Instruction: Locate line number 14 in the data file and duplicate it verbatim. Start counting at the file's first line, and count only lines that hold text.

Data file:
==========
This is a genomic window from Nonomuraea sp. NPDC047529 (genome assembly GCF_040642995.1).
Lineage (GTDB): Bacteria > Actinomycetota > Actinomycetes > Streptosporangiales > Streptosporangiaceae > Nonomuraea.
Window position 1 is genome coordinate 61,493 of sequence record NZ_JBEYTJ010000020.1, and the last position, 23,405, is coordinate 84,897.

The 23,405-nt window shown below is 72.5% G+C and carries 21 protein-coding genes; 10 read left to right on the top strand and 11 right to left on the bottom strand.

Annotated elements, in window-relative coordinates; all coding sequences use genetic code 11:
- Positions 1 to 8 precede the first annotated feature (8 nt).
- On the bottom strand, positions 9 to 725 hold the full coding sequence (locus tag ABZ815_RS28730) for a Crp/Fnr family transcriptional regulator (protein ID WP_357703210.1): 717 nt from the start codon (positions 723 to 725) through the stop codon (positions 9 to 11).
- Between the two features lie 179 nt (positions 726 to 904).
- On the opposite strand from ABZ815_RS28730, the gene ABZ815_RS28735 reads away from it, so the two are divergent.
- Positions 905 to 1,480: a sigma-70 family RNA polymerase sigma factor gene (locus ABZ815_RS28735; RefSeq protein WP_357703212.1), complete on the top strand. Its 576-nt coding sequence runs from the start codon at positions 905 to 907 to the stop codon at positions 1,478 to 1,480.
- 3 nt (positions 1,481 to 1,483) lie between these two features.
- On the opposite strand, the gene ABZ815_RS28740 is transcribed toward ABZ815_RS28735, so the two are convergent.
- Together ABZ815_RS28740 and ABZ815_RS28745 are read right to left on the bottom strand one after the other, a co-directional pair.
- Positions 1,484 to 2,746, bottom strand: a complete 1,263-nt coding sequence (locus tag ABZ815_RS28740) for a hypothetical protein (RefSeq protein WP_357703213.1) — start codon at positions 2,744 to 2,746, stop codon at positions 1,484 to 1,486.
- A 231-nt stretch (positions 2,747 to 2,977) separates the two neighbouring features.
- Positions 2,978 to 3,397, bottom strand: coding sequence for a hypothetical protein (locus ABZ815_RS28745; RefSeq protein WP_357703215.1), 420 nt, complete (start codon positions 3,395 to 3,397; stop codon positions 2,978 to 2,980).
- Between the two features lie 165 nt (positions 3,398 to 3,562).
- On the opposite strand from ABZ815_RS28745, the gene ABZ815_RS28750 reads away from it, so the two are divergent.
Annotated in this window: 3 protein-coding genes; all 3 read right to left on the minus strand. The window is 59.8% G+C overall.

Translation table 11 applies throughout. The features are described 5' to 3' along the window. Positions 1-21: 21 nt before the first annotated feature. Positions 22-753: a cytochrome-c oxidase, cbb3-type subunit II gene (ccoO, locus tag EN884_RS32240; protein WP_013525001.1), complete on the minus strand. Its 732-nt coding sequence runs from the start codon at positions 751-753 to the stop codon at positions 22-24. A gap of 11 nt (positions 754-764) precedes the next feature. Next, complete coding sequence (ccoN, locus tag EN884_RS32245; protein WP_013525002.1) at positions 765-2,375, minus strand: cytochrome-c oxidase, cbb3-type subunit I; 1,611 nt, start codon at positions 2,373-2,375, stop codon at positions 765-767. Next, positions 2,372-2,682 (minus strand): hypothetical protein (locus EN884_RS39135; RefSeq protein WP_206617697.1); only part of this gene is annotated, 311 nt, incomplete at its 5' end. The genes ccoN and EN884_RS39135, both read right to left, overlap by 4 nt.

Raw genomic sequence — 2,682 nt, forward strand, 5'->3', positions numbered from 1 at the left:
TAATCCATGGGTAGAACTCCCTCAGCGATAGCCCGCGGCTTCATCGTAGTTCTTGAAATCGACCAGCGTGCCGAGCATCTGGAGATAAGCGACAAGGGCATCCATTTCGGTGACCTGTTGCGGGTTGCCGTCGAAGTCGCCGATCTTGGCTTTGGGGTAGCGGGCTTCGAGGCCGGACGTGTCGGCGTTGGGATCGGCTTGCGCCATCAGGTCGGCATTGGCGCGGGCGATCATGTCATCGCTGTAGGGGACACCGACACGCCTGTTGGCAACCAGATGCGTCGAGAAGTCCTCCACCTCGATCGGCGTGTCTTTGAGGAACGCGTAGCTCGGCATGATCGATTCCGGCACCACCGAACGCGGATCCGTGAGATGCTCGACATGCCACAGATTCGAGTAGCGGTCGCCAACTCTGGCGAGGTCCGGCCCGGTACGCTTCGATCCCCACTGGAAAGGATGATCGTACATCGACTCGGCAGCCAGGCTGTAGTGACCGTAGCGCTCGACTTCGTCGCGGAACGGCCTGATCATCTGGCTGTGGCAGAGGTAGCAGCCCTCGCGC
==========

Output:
- Positions 1,484 to 2,746, bottom strand: a complete 1,263-nt coding sequence (locus tag ABZ815_RS28740) for a hypothetical protein (RefSeq protein WP_357703213.1) — start codon at positions 2,744 to 2,746, stop codon at positions 1,484 to 1,486.